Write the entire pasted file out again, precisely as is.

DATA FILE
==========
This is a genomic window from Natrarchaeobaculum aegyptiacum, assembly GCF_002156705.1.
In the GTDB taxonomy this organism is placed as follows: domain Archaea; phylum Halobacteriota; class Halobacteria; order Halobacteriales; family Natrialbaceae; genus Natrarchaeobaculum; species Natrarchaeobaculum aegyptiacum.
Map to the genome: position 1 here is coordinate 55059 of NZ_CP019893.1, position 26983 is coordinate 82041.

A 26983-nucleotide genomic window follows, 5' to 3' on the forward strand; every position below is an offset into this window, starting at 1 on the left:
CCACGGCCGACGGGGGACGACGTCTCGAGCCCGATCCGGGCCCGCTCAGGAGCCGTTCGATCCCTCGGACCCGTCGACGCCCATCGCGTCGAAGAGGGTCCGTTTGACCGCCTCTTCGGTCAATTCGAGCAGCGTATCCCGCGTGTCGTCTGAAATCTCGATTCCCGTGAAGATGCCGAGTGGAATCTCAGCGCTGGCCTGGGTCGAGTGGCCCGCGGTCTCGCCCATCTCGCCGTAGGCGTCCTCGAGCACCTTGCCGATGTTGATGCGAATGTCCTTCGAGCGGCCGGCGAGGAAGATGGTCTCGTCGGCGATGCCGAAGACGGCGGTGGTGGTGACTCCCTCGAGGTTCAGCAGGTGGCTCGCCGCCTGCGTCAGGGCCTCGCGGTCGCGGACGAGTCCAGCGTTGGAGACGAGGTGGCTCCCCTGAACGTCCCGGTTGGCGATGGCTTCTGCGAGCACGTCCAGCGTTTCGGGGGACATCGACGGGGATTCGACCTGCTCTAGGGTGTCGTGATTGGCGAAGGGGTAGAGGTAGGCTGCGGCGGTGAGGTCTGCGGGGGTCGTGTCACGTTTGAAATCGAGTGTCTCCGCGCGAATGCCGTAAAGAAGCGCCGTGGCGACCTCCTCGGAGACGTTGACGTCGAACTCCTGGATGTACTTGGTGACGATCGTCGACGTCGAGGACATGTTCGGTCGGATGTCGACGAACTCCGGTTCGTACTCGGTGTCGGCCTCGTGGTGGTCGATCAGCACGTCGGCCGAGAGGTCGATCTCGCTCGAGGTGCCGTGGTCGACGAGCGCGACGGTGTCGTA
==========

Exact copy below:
This is a genomic window from Natrarchaeobaculum aegyptiacum, assembly GCF_002156705.1.
In the GTDB taxonomy this organism is placed as follows: domain Archaea; phylum Halobacteriota; class Halobacteria; order Halobacteriales; family Natrialbaceae; genus Natrarchaeobaculum; species Natrarchaeobaculum aegyptiacum.
Map to the genome: position 1 here is coordinate 55059 of NZ_CP019893.1, position 26983 is coordinate 82041.

A 26983-nucleotide genomic window follows, 5' to 3' on the forward strand; every position below is an offset into this window, starting at 1 on the left:
CCACGGCCGACGGGGGACGACGTCTCGAGCCCGATCCGGGCCCGCTCAGGAGCCGTTCGATCCCTCGGACCCGTCGACGCCCATCGCGTCGAAGAGGGTCCGTTTGACCGCCTCTTCGGTCAATTCGAGCAGCGTATCCCGCGTGTCGTCTGAAATCTCGATTCCCGTGAAGATGCCGAGTGGAATCTCAGCGCTGGCCTGGGTCGAGTGGCCCGCGGTCTCGCCCATCTCGCCGTAGGCGTCCTCGAGCACCTTGCCGATGTTGATGCGAATGTCCTTCGAGCGGCCGGCGAGGAAGATGGTCTCGTCGGCGATGCCGAAGACGGCGGTGGTGGTGACTCCCTCGAGGTTCAGCAGGTGGCTCGCCGCCTGCGTCAGGGCCTCGCGGTCGCGGACGAGTCCAGCGTTGGAGACGAGGTGGCTCCCCTGAACGTCCCGGTTGGCGATGGCTTCTGCGAGCACGTCCAGCGTTTCGGGGGACATCGACGGGGATTCGACCTGCTCTAGGGTGTCGTGATTGGCGAAGGGGTAGAGGTAGGCTGCGGCGGTGAGGTCTGCGGGGGTCGTGTCACGTTTGAAATCGAGTGTCTCCGCGCGAATGCCGTAAAGAAGCGCCGTGGCGACCTCCTCGGAGACGTTGACGTCGAACTCCTGGATGTACTTGGTGACGATCGTCGACGTCGAGGACATGTTCGGTCGGATGTCGACGAACTCCGGTTCGTACTCGGTGTCGGCCTCGTGGTGGTCGATCAGCACGTCGGCCGAGAGGTCGATCTCGCTCGAGGTGCCGTGGTCGACGAGCGCGACGGTGTCGTA